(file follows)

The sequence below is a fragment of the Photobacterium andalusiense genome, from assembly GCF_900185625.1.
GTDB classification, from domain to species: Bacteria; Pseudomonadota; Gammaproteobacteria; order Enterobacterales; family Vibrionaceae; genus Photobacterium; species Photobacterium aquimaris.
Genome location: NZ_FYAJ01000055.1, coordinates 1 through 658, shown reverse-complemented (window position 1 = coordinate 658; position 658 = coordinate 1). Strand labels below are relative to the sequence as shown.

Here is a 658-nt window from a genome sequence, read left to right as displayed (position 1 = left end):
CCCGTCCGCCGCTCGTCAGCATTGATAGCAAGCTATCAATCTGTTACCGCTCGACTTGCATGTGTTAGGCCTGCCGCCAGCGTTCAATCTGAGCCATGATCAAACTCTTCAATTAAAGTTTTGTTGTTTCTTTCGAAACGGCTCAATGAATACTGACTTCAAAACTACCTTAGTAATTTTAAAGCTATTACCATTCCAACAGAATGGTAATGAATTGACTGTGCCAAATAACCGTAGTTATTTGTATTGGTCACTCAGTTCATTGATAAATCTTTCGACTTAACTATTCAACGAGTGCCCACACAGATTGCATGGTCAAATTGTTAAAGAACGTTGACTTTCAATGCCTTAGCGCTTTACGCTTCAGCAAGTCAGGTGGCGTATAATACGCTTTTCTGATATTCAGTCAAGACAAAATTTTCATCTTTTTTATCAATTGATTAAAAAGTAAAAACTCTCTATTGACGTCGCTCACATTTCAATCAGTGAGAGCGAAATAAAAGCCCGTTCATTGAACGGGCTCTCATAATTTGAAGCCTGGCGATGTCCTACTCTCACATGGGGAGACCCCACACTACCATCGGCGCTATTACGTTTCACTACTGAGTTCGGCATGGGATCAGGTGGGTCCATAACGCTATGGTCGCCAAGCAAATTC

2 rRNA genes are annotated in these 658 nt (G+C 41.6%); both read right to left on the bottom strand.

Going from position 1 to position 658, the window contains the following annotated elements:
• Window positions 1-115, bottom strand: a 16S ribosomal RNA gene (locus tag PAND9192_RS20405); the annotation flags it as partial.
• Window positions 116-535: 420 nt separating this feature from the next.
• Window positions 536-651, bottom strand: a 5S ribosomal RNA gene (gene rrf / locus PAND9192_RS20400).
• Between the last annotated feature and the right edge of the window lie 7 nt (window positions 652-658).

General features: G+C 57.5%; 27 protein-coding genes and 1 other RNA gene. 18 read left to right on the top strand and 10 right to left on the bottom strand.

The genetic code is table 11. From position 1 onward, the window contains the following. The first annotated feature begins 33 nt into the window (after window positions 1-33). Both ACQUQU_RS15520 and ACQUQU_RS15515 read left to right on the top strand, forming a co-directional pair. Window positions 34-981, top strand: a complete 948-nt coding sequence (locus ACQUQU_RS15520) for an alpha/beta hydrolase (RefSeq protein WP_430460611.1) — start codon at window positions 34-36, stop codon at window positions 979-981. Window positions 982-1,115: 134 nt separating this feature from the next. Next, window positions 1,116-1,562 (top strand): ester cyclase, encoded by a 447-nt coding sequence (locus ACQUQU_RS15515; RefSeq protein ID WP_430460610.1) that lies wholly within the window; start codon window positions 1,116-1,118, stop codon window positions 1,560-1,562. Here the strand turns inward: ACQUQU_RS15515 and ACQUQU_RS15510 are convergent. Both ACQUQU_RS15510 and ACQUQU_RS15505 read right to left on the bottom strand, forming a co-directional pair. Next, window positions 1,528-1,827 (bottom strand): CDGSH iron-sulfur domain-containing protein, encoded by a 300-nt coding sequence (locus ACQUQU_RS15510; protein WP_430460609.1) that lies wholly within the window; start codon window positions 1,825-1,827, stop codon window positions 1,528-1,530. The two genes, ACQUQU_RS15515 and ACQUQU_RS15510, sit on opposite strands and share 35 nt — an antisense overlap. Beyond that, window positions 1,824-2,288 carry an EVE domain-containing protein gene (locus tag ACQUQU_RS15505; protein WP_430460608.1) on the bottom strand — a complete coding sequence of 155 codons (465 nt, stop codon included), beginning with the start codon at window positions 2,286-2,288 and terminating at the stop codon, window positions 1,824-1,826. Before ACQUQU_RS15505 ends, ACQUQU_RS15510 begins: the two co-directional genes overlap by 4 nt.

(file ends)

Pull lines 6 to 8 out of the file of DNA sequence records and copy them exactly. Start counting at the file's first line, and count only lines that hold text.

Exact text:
2 rRNA genes are annotated in these 658 nt (G+C 41.6%); both read right to left on the bottom strand.

Going from position 1 to position 658, the window contains the following annotated elements:
• Window positions 1-115, bottom strand: a 16S ribosomal RNA gene (locus tag PAND9192_RS20405); the annotation flags it as partial.